I said (Black + White = A whole lot of Gray) for a reason. I do not have all the answers to these things I am afraid of, all the answers I wish I had. But I do have a lot of questions. Questions that I need to personally answer when these things challenge my heart, my mind, and my spirit.

1. Do I believe that sins are equal?

Do I believe that a person who lusts is just as guilty of sexual-immorality as a person who has sex outside of marriage (hetero or homosexual)?

That a person who hates is just as guilty of murder as a person who has an abortion?

Like my sister Madison said in her post about abortion: “You won’t accomplish anything without LOVE. Casting judgment on {people} because they sin differently than you is NOT OKAY.”

2. Am I being self-righteous? Am I forgetting about the plank in my own eye? Am I just picking and choosing what I think is holy?

In his article “World Vision and the Sad State of American Evangelism,” Brandon Robertson writes,

The harshest warning that Jesus ever gave was not to those who believed or stood for wrong things. No, rather, Jesus’ harshest warning was given to those who stood for all of the right beliefs but neglected the one sacrifice that God requires of humankind: “What does the Lord require of you but to do justice, to love kindness, and to walk humbly with your God?” (Micah 6:8)

Isn't that the truth? If Jesus ever came close to hating anything, wasn't it the self-righteousness of the Pharisees, that “brood of vipers?”

And although I do not think the phrase “do not judge” means “do not decide if an action is ‘right’ or ‘wrong,’” I do think the phrase is our reminder (warning) that we have all “sinned and fallen short,” and that no man is more righteous on his own than another.

So what is “unholy” in my own life? The language I use? The media I watch and listen to? The way I treat people? The extra-curricular activities I partake in? My pride? My lack of compassion for widows and orphans? My apathy towards injustice?

Hmm...that's a great question, Mommy.

3. Do I (the church? Christians?) want to be known as someone who kicks too many people out or who lets too many in?

Is it better to err on the side of grace in hopes that more will hear the true Gospel and be saved? Do I want “all” and “every” to come to Christ? Because if that’s the case, if I am claiming to want to spread the gospel to everyone, then I should not have a checklist at the door to decide who is worthy enough to hear it.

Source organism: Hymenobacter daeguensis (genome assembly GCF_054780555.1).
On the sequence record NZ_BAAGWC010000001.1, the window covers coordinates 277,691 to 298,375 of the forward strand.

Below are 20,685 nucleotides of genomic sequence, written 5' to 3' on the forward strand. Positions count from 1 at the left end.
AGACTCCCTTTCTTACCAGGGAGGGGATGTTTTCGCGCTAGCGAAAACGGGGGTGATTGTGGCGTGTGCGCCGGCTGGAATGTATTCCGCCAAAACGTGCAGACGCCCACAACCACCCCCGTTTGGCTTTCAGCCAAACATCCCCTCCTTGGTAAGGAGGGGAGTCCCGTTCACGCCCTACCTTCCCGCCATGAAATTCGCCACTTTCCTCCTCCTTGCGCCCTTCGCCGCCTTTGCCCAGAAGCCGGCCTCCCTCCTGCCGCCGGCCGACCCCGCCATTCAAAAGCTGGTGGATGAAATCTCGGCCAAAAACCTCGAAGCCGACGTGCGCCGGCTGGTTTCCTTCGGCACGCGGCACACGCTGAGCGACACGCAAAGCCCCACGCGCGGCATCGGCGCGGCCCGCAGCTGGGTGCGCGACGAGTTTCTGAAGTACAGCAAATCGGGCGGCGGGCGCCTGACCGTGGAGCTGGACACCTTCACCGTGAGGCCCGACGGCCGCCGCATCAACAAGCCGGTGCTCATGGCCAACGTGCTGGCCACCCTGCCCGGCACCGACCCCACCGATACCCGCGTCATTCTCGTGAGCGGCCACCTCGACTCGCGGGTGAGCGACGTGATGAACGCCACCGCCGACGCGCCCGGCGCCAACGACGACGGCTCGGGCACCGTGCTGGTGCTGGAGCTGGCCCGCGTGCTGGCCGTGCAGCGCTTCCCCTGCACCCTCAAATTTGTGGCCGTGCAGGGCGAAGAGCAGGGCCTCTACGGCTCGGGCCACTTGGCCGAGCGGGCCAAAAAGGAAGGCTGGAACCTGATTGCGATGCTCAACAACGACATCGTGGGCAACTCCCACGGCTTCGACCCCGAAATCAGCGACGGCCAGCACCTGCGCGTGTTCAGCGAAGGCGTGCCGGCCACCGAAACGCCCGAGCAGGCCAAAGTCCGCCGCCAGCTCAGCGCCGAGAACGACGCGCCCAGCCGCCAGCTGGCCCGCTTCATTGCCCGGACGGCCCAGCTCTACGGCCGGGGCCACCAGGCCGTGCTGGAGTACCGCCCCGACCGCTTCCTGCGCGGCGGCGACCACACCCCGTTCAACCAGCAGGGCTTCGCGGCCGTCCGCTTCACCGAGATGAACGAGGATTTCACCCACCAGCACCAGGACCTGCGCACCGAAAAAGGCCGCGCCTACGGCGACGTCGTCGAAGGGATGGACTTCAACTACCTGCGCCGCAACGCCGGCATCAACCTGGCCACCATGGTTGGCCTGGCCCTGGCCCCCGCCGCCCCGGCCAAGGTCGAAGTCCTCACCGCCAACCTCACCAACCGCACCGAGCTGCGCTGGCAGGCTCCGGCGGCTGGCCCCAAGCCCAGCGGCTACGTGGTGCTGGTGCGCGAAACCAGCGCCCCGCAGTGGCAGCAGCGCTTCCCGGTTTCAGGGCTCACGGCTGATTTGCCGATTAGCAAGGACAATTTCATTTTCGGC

And I should also always remember that people who do not believe in the Bible are not going to be living by its standards either. Once we are both Christ followers, only then can we walk the journey of “being a new creation” together, of being sanctified through our relationships with Christ.

4. What does the Bible say?

I know this may seem silly, but sometimes I forget to ask myself this question. Instead, I run to Google to find the latest articles and biblical interpretations. 

But it’s too easy to soak in articles and blogs without checking to see if Scripture actually backs up what is being said. I can’t forget to make myself sit down, read, and do a whole lot of praying for wisdom on whatever issue is at hand.

5. No matter what my convictions are, am I speaking the truth in love?

Anger, hatred, mean words, name calling, will not help, and will not further the Gospel. Kindness, love, gentle answers, encouragement, and a whole lot of prayer all go much farther.

- - - - -

I know that’s a lot of thoughts to come from one nursery rhyme. “Ba Ba Blacksheep” really would have been a much less complicated music choice. 

Yes. I'm still kind of confused.

But it’s never bad to remind myself of these things:

To tread carefully, to be on my guard against the Devil’s schemes, to test everything against Scripture. To avoid self-righteousness, to remember that I am a sinner just like everyone else, to above all else be Christ’s love to the world. To be holy, because God is holy. To hold onto my convictions yet do my best to preserve the unity of the church.

And of course, to stop “grabbing other people's left legs and throwing ‘em down the stairs.”

Grace and Peace,

PS. I still am hashing out all of these thoughts in my mind. If you have any wisdom to kindly share, please do.